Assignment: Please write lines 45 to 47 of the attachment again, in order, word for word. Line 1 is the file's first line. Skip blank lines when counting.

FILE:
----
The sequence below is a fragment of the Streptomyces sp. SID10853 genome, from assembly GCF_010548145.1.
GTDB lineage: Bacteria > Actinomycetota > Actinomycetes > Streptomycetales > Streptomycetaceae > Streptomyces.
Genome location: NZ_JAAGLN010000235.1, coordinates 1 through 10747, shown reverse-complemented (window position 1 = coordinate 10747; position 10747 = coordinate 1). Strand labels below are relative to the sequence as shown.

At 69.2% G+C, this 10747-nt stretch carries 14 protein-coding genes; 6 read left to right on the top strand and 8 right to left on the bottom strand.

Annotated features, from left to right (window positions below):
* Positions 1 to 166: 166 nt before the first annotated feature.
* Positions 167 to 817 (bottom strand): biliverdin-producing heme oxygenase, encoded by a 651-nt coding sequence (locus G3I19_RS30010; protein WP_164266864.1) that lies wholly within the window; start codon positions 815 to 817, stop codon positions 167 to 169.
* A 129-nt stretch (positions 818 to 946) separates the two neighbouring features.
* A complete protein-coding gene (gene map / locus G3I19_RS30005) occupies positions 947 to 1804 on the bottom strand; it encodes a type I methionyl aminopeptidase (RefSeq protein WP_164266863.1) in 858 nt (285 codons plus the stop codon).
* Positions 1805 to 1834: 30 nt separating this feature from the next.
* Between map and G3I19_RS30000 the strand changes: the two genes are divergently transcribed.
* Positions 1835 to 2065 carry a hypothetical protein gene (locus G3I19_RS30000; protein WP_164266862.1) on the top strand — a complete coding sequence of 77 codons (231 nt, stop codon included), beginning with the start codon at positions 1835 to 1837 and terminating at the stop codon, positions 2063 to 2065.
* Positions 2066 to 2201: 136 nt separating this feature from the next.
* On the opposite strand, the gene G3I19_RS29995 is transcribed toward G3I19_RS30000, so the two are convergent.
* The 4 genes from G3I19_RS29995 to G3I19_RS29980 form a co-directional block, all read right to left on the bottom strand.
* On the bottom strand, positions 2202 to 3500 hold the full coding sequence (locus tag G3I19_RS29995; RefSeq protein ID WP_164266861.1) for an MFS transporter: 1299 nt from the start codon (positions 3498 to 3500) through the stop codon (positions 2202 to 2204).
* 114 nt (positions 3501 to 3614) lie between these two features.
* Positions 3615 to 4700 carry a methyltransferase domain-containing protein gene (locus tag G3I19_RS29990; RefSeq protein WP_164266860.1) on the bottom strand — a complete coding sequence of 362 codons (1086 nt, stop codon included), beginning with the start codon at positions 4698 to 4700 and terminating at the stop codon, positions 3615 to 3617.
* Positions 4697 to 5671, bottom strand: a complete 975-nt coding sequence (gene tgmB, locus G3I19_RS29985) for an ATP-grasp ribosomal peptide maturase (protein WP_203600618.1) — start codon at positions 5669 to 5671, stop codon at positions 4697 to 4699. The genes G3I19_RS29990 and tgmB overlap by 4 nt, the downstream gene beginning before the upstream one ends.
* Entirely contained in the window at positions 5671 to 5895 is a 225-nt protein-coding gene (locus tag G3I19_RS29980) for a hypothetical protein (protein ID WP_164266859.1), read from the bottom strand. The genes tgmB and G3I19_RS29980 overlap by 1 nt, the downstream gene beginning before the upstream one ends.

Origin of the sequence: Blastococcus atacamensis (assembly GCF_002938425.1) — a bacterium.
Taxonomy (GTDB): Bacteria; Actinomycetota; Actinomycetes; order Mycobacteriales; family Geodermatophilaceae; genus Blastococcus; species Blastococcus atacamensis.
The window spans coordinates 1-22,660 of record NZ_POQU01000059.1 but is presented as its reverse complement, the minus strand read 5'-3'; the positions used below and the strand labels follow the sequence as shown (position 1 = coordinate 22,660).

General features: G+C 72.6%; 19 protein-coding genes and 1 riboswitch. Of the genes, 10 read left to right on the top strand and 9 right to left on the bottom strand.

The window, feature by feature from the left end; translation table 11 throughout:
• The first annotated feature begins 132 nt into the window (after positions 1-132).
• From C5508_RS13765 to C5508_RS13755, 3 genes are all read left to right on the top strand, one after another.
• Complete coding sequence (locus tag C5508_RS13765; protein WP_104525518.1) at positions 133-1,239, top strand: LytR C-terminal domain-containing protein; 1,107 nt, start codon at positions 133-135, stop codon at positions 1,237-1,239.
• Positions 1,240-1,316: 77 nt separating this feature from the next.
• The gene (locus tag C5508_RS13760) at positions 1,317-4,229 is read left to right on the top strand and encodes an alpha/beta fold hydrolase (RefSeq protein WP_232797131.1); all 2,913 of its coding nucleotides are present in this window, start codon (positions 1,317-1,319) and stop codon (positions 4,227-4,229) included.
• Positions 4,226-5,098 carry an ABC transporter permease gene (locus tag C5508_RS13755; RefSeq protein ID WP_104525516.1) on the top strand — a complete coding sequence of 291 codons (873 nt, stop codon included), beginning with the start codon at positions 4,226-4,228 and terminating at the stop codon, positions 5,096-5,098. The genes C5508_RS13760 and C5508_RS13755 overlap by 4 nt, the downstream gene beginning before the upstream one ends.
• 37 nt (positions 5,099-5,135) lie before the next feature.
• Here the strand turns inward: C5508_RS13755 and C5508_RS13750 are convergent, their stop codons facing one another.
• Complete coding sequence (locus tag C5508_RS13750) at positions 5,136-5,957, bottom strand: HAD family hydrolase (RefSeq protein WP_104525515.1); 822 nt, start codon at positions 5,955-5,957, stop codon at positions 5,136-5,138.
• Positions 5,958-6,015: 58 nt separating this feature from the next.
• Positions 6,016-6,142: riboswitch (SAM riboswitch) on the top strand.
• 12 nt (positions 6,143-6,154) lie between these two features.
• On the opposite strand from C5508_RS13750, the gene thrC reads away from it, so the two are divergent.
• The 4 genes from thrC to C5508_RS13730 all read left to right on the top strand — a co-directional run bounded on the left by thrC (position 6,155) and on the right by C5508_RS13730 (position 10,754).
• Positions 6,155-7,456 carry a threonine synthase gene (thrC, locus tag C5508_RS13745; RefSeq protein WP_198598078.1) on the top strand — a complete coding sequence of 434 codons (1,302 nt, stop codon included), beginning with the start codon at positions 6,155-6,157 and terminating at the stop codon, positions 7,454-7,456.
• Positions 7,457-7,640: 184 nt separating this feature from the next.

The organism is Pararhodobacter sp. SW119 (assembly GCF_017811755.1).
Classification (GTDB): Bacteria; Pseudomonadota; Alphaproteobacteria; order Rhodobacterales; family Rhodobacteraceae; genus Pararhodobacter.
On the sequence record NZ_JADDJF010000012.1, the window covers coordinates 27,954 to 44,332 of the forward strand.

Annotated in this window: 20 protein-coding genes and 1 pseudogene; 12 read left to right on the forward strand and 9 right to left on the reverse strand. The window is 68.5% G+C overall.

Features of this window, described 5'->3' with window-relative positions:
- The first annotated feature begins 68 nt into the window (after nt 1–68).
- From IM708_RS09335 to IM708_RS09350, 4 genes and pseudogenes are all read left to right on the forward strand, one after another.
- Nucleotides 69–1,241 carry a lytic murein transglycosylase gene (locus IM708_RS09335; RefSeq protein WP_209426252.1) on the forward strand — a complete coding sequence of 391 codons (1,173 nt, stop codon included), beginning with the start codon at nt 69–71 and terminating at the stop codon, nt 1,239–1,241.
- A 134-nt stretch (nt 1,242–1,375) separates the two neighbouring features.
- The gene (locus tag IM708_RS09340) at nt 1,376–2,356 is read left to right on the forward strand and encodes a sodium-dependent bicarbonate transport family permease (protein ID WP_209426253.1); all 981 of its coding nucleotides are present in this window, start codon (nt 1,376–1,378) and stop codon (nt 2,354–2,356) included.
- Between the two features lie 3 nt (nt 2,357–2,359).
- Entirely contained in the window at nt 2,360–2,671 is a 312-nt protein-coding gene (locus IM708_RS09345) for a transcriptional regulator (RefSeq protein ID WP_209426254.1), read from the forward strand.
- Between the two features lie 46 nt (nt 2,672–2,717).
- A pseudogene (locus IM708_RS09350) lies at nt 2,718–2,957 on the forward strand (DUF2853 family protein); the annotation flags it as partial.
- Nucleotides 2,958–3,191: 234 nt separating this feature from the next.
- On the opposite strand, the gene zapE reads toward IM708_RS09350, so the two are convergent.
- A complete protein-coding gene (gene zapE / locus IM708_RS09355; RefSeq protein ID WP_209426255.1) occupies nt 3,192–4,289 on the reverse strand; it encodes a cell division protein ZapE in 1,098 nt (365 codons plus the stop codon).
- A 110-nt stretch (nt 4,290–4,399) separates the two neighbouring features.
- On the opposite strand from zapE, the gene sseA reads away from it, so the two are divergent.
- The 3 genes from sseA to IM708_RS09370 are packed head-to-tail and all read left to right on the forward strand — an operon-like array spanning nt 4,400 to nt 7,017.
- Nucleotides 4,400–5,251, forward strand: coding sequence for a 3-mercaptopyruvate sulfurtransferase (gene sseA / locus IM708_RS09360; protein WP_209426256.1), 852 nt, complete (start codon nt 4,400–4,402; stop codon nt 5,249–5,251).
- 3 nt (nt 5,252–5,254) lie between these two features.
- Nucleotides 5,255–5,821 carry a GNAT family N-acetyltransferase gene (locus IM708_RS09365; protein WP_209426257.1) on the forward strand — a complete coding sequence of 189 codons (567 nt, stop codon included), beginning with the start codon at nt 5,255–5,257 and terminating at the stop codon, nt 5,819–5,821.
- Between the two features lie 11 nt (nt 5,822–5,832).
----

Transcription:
Annotated in this window: 20 protein-coding genes and 1 pseudogene; 12 read left to right on the forward strand and 9 right to left on the reverse strand. The window is 68.5% G+C overall.

Features of this window, described 5'->3' with window-relative positions:
- The first annotated feature begins 68 nt into the window (after nt 1–68).